This enormous city of more than eight million people is a world-class cultural destination, with some 60 museums, scores of gorgeous Spanish colonial churches, and dozens of pretty parks, plazas, and shopping districts to explore. And that’s not even touching on the dining and nightlife scenes.
Three days offers the opportunity to simply scratch this city’s surface.
Day 1: Culture in the Candelaria
Though this city sprawls, the vast majority of attractions are located in Bogota’s quaint, colonial historic district, known as the Candelaria. You’re here for the exquisite churches and fascinating museums, of which there are dozens; it’s worth planning ahead so you don’t miss favorites like the Gold and Botero Museums.
Allow some time to simply wander around the old adobes and appreciate the architecture, as well as the festive student vibe, accented with cool boutiques and tiny restaurants. If it’s not too cloudy, take a cable car into the mountains and watch the sun set from Monserrate, high above the city.
Day 2: Head to the Country
While Bogota proper has plenty to offer, consider a side trip into rural Colombia to better appreciate the country’s diversity. Popular daytrips take in the town of Zipaquira, with a fine little downtown dating from the 1700s, not to mention that world-famous Cathedral of Salt. Another option is Guatavita, an even more attractively whitewashed Spanish colonial town of cute souvenir stores and adorable eateries, which many visitors actually prefer to the nearby tourist attraction, famous Lake Guatavita.
If you have a couple of days, however, it’s well worth spending them in Villa de Leyva, a perfectly preserved Spanish pueblo, right down to the terracotta tejas roof tiles, that’s been on the national registry since the 1950s. The cobbled street are lined with picturesque old adobes, freshly painted and bathed in bougainvillea, where you’ll find boutique hotels, beautiful restaurants, and the best collection of craft shops in the country. The pleasantly arid environs, where you’ll find all sorts of outdoor activities such as canyoning, horseback riding, hiking and hot springs, is a classic Bogota escape.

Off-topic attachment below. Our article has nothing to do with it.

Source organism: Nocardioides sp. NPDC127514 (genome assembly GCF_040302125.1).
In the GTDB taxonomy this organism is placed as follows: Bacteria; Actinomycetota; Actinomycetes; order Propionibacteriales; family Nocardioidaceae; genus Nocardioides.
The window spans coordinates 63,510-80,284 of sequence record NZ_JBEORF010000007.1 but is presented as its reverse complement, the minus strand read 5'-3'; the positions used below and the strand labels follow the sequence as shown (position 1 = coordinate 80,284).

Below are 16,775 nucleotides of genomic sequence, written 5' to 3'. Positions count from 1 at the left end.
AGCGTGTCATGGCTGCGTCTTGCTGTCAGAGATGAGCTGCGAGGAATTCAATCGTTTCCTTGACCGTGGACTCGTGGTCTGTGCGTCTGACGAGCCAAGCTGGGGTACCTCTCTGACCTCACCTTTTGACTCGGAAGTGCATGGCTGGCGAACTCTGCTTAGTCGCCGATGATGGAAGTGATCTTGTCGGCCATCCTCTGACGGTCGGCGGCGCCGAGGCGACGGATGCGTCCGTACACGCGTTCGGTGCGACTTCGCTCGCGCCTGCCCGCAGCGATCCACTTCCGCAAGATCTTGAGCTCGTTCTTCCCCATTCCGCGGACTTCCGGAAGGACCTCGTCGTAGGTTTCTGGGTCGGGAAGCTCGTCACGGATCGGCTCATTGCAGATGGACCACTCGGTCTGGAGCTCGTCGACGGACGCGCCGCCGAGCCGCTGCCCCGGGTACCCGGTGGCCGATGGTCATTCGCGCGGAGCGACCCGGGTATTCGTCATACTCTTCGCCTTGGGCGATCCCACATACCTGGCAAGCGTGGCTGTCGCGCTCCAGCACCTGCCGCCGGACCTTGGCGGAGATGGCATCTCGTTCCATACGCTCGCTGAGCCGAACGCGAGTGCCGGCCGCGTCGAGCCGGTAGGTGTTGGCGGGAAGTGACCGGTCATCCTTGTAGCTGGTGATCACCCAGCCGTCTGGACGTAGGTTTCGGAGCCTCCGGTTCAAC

Day 3: An Authentically Urban Experience
Though you’ve still got a dozen things left on your list to see, why not spend your last day really living in the capital? If it’s Sunday start off with the Ciclovia, Bogota’s innovative urban initiative that shuts down city streets to motor traffic to let joggers, dog-walkers and especially cyclists have the run of the city until early afternoon. Otherwise, grab a bite to eat in one of Bogota’s business districts and begin your final stroll.
You’re probably back in the Candelaria if you plan to visit a few more museums and churches. For a different experience, why not head over to the Emerald District and try your hand at negotiating for a fine stone? If your souvenir budget doesn’t quite cover precious gems, the handicrafts market on Parque Santander offers all sorts of outstanding crafts and further opportunity to haggle. Even budget travelers should change into their sharpest outfits and spend at least an evening in the Zona Rosa splashing out on a gourmet meal or night of clubbing if at all possible. This is the real Bogota.